Collection King Mohan Babu's daughter Manchu Lakshmi is known for her creative talent. She is currently starring in a Hollywood film Basmati Blues. Manchu Lakshmi is delighted at sharing the screen presence with Oscar winner Brie Larson.
Speaking about her role in the film, she says "I play a village girl Sita, the sister of the hero's character, Rajit, played by Utkarsh Ambudkar. It's a full-length character. The strange thing is that I'm playing an Indian girl in an Indian village but for Western audiences. So, I had to get the subtleties absolutely right. From the way I walk, tie my hair or the way I wear my clothes... everything had to have the stamp of a village belle"
On how she landed in the role, Lakshmi says "It was a last-minute thing as the actress originally selected for the role could not come on board. The makers are friends of mine and they asked me to audition in Mumbai. It is not an easy task to audition for a Hollywood scheme of things because you get the role only after six to seven producers approve of you,"
Brie Larson is seen as Linda, a scientist employed with a corporate, who is sent to India to sell a variety of genetically modified rice. The film which was shot in Kerala stars Scott Bakula, Donald Sutherland and Tyne Daly in key roles. Sharing the shooting experience, she says "It was a blast! Donald, Brie and the rest of cast and crew were out of their element as it was a new experience for them to shoot in a remote Indian village. We were all put up at a resort where we stayed for 25 days and bonded really well,"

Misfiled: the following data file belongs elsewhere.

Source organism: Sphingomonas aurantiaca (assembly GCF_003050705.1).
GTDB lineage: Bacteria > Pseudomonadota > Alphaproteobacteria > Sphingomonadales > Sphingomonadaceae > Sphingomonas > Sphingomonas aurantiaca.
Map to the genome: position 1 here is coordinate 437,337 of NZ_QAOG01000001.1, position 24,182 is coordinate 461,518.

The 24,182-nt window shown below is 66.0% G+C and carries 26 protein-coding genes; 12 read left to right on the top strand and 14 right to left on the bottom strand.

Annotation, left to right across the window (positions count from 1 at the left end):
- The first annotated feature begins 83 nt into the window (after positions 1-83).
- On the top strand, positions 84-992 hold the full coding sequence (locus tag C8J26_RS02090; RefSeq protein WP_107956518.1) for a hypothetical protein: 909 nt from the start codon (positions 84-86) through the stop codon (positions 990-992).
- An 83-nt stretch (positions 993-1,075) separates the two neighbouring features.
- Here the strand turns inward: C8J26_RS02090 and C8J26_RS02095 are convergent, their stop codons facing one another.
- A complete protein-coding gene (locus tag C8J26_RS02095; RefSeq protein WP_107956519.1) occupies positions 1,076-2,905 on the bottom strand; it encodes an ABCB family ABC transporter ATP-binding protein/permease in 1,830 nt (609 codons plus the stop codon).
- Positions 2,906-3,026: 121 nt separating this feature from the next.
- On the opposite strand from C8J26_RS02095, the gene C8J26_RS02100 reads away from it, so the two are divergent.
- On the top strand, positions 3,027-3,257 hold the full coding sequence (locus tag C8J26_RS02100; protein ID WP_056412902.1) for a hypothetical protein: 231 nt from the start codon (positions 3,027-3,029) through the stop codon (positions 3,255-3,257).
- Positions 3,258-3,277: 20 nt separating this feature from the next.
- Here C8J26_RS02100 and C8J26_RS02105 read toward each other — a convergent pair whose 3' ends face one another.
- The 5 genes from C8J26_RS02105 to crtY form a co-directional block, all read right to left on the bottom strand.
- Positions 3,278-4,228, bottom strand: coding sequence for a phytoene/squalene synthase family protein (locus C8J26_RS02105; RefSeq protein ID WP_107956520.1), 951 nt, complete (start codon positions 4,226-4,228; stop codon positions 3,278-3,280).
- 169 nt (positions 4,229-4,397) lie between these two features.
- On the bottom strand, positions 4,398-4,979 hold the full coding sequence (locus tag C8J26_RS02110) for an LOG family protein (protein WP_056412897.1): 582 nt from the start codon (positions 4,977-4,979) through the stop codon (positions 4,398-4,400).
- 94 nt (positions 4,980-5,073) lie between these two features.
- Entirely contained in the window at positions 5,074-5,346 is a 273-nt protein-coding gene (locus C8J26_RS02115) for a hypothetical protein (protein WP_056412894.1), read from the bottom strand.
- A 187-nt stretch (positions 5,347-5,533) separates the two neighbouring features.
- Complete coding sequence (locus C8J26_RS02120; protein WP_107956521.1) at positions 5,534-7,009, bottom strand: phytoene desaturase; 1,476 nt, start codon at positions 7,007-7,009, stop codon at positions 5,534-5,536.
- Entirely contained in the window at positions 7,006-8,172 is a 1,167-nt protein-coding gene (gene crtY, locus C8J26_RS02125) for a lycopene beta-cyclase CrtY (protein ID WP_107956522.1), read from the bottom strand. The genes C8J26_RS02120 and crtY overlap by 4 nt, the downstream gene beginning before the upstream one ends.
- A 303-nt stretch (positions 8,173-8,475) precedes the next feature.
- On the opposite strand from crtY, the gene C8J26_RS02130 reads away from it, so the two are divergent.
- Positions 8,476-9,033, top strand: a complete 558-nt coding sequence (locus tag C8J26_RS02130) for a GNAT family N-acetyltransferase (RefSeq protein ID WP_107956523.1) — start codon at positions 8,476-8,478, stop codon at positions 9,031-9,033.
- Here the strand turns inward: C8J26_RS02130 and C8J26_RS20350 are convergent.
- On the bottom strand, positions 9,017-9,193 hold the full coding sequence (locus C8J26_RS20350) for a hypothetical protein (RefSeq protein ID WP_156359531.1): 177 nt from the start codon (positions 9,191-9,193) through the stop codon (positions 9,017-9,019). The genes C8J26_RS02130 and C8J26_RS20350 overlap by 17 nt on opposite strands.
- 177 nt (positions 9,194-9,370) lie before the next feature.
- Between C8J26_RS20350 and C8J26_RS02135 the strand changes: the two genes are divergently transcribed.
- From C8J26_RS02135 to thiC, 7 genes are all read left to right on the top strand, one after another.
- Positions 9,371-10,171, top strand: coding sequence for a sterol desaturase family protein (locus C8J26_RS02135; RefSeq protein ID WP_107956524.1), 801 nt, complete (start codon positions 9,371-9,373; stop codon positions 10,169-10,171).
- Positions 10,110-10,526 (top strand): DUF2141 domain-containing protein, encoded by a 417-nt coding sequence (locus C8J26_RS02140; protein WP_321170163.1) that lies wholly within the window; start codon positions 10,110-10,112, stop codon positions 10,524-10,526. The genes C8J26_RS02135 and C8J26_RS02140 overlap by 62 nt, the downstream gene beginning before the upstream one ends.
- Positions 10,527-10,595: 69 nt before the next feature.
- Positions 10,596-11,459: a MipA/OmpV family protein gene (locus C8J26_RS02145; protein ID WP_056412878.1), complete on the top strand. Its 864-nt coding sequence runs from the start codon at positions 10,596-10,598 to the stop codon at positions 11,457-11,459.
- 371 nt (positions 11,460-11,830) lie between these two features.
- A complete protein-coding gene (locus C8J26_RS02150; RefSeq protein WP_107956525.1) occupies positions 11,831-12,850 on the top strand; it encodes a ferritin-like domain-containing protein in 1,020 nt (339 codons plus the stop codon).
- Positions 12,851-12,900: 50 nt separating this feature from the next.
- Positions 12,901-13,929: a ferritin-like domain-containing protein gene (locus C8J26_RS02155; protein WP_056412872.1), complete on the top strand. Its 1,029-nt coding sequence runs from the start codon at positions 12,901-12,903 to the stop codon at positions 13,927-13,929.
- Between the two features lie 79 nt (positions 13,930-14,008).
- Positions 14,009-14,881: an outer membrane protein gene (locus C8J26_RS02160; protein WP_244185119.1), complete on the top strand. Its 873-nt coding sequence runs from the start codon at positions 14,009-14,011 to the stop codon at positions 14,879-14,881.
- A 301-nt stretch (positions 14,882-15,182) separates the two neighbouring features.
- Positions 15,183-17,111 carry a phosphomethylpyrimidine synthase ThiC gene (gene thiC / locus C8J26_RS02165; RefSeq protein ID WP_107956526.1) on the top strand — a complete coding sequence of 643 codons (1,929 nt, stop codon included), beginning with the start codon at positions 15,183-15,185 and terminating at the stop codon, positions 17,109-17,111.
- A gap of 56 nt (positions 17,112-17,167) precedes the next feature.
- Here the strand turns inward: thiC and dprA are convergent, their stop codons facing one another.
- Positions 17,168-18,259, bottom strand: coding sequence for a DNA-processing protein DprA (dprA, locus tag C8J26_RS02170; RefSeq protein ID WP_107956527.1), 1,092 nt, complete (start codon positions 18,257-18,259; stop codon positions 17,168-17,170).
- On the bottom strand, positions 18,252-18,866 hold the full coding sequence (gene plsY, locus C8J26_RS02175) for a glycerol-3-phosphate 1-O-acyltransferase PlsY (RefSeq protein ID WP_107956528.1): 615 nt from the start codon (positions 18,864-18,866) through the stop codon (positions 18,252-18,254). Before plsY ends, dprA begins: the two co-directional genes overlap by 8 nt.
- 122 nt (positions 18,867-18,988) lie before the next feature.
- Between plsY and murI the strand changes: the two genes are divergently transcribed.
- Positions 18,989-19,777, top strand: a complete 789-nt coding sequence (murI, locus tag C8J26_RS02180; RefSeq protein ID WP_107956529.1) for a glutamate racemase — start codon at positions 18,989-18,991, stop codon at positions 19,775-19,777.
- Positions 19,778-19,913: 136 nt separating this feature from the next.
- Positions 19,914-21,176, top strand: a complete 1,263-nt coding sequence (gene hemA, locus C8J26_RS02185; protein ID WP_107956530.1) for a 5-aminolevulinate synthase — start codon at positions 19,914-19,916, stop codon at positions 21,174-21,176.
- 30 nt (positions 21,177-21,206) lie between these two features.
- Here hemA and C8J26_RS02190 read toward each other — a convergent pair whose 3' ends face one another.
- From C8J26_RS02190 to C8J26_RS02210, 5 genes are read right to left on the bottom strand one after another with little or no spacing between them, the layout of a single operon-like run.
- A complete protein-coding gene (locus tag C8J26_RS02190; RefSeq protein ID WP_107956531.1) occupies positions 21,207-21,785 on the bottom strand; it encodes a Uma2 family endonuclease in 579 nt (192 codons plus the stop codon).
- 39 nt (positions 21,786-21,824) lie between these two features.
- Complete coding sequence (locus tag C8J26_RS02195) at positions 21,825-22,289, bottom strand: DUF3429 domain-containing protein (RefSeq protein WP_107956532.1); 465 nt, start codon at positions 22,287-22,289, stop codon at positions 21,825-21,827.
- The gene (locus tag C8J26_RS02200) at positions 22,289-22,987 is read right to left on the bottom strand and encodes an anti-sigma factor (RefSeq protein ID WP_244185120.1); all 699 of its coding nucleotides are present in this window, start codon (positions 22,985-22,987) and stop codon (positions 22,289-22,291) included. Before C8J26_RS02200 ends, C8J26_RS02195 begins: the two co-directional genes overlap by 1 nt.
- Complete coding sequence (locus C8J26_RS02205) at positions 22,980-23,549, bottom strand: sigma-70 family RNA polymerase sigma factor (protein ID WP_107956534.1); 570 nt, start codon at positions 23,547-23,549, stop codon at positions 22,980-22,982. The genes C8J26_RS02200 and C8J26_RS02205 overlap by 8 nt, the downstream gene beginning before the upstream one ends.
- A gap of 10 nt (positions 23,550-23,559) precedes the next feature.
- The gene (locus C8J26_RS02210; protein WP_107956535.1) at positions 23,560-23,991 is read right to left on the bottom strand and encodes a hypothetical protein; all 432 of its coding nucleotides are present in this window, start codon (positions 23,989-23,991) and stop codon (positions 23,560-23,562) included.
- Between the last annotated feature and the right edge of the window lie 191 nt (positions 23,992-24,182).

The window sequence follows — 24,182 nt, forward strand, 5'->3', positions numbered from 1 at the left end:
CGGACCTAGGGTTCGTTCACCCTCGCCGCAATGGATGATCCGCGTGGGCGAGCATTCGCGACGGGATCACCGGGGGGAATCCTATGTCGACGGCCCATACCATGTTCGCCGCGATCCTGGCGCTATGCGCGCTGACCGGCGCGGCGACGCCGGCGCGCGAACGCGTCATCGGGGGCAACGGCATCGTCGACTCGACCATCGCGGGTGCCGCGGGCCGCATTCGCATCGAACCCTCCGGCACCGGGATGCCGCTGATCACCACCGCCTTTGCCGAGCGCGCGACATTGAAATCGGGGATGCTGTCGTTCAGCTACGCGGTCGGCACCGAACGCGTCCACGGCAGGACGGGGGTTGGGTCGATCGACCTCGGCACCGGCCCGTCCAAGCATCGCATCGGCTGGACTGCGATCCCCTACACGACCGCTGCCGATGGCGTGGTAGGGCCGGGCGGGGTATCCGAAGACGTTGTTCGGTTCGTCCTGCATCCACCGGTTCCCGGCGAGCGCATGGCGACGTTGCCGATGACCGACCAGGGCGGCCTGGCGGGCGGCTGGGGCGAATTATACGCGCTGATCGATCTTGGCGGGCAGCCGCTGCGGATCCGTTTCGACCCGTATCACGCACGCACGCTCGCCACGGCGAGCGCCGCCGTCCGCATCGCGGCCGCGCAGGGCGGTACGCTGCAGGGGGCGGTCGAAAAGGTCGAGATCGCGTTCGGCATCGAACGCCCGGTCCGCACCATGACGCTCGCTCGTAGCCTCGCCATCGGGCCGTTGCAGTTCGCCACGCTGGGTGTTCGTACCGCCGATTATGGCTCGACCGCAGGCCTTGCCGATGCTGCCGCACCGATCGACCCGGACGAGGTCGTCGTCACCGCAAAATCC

However the film 's trailer created huge controversy. She says "Unfortunately, the trailer gave the wrong impression. The movie is not about an American coming here to solve India's problems.
It is the story of two individuals from different cultures who unite to fight against corporate greed, and find love," She added , "I think it's unfair that people have made up their minds entirely based on the trailer. I know the producers and director and they have been coming to India for the past twelve years and love the country more than some of our own people. Basmati Blues is definitely not an anti-Indian film. On the contrary, it's a pro-Indian film that teaches farmers to fight exploitation by Western corporates and vested interests."